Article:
|November 2012 · Vol. 24, No. 11
Highlights from 41st Annual Association of Gynecologic Laparoscopists Meeting in
November 9, 2012
New data: Consider the robot a safe and effective option for gynecologic surgery
LAS VEGAS—In a presentation of recent findings on various aspects of the robotic approach to gynecologic surgery, researchers offered data that largely confirmed the safety and efficacy of robot-assisted surgeries. For example, Ruhee K. Sidhu, MD, of Providence Hospital in Southfield, Michigan, described a comparison of robot-assisted laparoscopic hysterectomy and abdominal hysterectomy for benign indications. Although the robot was associated with longer surgical time, the rate of complications was lower among women who underwent robot-assisted laparoscopic hysterectomy, compared with those who had abdominal hysterectomy.
And in a look at long-term outcomes and patient satisfaction in women undergoing myomectomy via laparotomy versus two minimally invasive approaches (mini-laparotomy and robot-assisted laparoscopy), investigators found no significant differences in long-term outcomes or patient satisfaction between the approaches, according to Mark Hoffman, MD, of the University of Michigan.
Surgery should be the last option for heavy menstrual bleeding
LAS VEGAS—Linda D. Bradley, MD, of the Cleveland Clinic described optimal assessment and medical management of heavy menstrual bleeding. For example, she noted that thorough evaluation of the endometrium via hysteroscopy or saline-infusion sonography can aid the clinician in determining the most effective treatment approach, as can liberal use of endometrial biopsy. Don’t overlook the possibility of inherited coagulation disorders, Dr. Bradley advised. In many cases, the levonorgestrel-releasing intrauterine system (LNG-IUS; Mirena) can greatly reduce or eliminate heavy menstrual bleeding, and tranexamic acid (Lysteda) is a valuable and effective alternative. Either approach can avert the need for surgery in many women.
Approach the adnexal mass systematically to ensure optimal outcomes
LAS VEGAS—Robert W. Holloway, MD, from the Florida Hospital Cancer Institute in Orlando, Florida, and Yukio Sonoda, MD, from Memorial Sloan-Kettering Cancer Center in New York City, described evaluation and surgical criteria, and presented surgical tutorials on the laparoscopic and robot-assisted laparoscopic management of adnexal masses.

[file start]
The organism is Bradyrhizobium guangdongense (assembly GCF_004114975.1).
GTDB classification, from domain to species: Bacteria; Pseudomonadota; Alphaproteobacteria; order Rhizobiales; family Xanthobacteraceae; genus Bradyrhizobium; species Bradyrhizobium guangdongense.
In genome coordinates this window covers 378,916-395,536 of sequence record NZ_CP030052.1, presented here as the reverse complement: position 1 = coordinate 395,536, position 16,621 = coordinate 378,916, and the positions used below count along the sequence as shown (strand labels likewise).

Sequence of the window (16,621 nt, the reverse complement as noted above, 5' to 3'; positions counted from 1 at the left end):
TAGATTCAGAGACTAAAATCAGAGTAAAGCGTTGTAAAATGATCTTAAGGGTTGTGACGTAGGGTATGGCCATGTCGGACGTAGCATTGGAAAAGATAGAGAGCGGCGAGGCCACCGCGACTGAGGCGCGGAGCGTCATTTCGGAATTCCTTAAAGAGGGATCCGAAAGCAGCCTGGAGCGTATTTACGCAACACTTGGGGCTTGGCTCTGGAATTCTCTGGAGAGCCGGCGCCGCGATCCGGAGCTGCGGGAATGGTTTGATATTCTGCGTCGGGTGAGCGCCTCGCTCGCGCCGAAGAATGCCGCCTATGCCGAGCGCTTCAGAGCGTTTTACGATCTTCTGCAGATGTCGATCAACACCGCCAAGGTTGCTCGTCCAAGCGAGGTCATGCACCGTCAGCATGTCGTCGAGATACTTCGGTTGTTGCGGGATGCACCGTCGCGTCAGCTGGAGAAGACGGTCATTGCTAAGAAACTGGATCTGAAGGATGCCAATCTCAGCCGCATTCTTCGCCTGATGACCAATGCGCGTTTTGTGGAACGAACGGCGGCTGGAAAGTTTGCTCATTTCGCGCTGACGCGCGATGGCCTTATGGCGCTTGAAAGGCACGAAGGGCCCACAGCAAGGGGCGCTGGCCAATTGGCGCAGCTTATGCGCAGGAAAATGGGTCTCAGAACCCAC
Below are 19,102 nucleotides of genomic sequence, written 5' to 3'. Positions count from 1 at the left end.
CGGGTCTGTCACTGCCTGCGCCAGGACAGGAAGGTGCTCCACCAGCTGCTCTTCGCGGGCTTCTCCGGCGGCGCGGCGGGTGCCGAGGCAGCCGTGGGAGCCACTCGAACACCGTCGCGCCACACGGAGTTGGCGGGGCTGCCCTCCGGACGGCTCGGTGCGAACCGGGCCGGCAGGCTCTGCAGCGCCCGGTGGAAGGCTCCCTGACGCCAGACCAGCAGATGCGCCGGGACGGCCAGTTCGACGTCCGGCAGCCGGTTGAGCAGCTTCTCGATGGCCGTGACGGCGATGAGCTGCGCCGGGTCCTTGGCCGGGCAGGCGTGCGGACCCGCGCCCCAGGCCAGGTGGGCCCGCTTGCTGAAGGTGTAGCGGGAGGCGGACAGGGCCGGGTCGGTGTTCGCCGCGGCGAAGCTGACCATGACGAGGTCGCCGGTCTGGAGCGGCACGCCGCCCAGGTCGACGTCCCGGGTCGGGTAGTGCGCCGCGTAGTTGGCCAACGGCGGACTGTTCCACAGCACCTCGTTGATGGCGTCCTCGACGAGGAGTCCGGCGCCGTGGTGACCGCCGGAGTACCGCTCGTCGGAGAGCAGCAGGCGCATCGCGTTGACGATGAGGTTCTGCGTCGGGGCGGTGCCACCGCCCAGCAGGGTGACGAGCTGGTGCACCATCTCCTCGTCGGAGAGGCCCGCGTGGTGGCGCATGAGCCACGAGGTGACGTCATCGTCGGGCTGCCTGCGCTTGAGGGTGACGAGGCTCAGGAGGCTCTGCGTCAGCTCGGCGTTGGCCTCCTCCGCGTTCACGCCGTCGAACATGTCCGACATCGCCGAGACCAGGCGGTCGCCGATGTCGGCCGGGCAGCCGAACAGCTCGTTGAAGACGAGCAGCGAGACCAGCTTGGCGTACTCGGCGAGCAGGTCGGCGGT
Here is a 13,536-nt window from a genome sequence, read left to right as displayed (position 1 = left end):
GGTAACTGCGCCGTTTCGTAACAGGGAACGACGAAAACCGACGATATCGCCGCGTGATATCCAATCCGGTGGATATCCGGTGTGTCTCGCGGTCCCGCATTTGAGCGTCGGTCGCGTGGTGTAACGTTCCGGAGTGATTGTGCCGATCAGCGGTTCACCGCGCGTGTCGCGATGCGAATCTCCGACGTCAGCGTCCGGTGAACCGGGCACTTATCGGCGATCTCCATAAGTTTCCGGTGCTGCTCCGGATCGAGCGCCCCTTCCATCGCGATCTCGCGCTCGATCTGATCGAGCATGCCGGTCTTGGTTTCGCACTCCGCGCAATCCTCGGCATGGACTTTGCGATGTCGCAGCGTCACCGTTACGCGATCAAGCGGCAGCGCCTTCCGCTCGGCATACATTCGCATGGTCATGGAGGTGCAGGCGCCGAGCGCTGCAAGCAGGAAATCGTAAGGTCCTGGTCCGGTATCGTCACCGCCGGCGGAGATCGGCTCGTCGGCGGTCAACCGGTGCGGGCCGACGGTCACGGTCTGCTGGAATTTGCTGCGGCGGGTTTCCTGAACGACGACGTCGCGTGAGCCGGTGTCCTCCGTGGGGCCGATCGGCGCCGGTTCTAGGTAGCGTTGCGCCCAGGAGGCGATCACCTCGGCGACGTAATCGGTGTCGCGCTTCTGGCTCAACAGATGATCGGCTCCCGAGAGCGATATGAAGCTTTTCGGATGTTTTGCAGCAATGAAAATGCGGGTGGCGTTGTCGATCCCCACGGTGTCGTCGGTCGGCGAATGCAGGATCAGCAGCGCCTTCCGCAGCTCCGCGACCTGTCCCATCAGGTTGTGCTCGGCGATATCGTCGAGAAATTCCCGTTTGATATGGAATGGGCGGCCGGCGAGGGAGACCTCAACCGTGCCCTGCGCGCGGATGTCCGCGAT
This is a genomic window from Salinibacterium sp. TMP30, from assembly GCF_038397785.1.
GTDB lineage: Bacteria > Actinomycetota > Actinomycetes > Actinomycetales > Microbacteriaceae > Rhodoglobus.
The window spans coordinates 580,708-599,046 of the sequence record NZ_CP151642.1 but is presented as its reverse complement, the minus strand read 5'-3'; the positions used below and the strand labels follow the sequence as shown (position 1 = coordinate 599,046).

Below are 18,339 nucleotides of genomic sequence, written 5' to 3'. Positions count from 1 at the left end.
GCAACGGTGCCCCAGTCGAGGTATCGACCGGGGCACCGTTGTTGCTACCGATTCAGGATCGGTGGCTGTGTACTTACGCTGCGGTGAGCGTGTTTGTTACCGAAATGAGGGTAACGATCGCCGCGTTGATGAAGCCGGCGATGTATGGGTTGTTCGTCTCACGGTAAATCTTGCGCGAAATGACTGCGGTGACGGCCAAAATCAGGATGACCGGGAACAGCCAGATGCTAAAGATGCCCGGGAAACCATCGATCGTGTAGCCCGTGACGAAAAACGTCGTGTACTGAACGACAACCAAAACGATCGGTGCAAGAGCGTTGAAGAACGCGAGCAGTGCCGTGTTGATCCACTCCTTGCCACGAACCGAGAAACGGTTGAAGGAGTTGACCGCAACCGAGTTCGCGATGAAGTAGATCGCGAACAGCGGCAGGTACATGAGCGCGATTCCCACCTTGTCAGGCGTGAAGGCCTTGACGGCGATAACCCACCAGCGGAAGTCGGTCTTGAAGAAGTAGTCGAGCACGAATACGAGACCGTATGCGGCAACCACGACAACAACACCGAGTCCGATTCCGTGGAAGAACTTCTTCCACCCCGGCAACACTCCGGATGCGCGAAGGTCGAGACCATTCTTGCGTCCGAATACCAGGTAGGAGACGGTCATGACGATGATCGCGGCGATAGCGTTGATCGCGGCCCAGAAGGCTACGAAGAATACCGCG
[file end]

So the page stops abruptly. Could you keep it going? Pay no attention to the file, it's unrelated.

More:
Among their recommendations:
Even when the physical examination, radiographic findings, and tumor markers suggest that a mass is benign, evaluate the interior of the tumor in the operative suite to determine whether frozen section analysis is warranted.
Take steps to avoid intraoperative rupture of the lesion, which can increase the risk of recurrence and death if malignancy is present, by placing the mass in an endobag and rupturing it only after it has been removed from the body.
Reserve the robotic approach for cases that have no ascites or upper abdominal metastatic disease and for cysts smaller than 12 to 14 cm—and then only with careful preoperative analysis and informed consent.
Essure® Insert Expulsion After 3-Month Confirmatory HSG
LAS VEGAS—Amy Garcia, MD, and colleagues from Center for Women’s Surgery in Albuquerque, New Mexico, report the first case of Essure insert expulsion after 3-month hysterosalpinogram (HSG) confirmation of bilateral tubal occlusion and bilateral correct placement. The insert was expelled during withdrawal bleeding the patient experienced after discontinuing her oral contraceptive. Although reports of expulsion of an Essure insert occurring before 3-month HSG have been published, Dr. Garcia and colleagues’ documented case informs practitioners of this rare occurrence, and prompts further investigation into the cause of such an event.
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